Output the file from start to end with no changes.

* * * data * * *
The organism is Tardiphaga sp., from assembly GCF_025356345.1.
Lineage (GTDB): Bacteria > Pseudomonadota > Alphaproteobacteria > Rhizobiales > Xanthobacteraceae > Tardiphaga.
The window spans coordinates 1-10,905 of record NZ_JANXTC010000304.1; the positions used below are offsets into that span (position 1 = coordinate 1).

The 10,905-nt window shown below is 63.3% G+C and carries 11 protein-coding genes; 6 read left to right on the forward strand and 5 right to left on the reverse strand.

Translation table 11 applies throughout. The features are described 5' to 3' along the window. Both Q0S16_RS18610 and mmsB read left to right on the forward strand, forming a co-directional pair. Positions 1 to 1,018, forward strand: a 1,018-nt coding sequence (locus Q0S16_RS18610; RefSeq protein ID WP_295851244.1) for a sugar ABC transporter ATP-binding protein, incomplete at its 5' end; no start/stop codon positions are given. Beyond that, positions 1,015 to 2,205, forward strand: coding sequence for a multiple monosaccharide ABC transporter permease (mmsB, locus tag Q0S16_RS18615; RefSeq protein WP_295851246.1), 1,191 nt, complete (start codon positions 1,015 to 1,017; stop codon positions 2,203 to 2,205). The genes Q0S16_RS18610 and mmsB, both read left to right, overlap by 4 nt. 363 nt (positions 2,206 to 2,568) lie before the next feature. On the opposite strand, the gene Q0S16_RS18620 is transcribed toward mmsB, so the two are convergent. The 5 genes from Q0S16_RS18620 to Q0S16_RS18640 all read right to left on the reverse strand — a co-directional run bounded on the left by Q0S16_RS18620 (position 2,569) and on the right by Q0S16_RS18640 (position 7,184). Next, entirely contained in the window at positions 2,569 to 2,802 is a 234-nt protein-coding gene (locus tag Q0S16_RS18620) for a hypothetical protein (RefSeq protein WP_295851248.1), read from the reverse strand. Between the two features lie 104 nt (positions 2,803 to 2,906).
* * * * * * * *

The organism is Tardiphaga sp., from assembly GCF_025356345.1.
Lineage (GTDB): Bacteria > Pseudomonadota > Alphaproteobacteria > Rhizobiales > Xanthobacteraceae > Tardiphaga.
The window spans coordinates 1-10,905 of record NZ_JANXTC010000304.1; the positions used below are offsets into that span (position 1 = coordinate 1).

The 10,905-nt window shown below is 63.3% G+C and carries 11 protein-coding genes; 6 read left to right on the forward strand and 5 right to left on the reverse strand.

Translation table 11 applies throughout. The features are described 5' to 3' along the window. Both Q0S16_RS18610 and mmsB read left to right on the forward strand, forming a co-directional pair. Positions 1 to 1,018, forward strand: a 1,018-nt coding sequence (locus Q0S16_RS18610; RefSeq protein ID WP_295851244.1) for a sugar ABC transporter ATP-binding protein, incomplete at its 5' end; no start/stop codon positions are given. Beyond that, positions 1,015 to 2,205, forward strand: coding sequence for a multiple monosaccharide ABC transporter permease (mmsB, locus tag Q0S16_RS18615; RefSeq protein WP_295851246.1), 1,191 nt, complete (start codon positions 1,015 to 1,017; stop codon positions 2,203 to 2,205). The genes Q0S16_RS18610 and mmsB, both read left to right, overlap by 4 nt. 363 nt (positions 2,206 to 2,568) lie before the next feature. On the opposite strand, the gene Q0S16_RS18620 is transcribed toward mmsB, so the two are convergent. The 5 genes from Q0S16_RS18620 to Q0S16_RS18640 all read right to left on the reverse strand — a co-directional run bounded on the left by Q0S16_RS18620 (position 2,569) and on the right by Q0S16_RS18640 (position 7,184). Next, entirely contained in the window at positions 2,569 to 2,802 is a 234-nt protein-coding gene (locus tag Q0S16_RS18620) for a hypothetical protein (RefSeq protein WP_295851248.1), read from the reverse strand. Between the two features lie 104 nt (positions 2,803 to 2,906).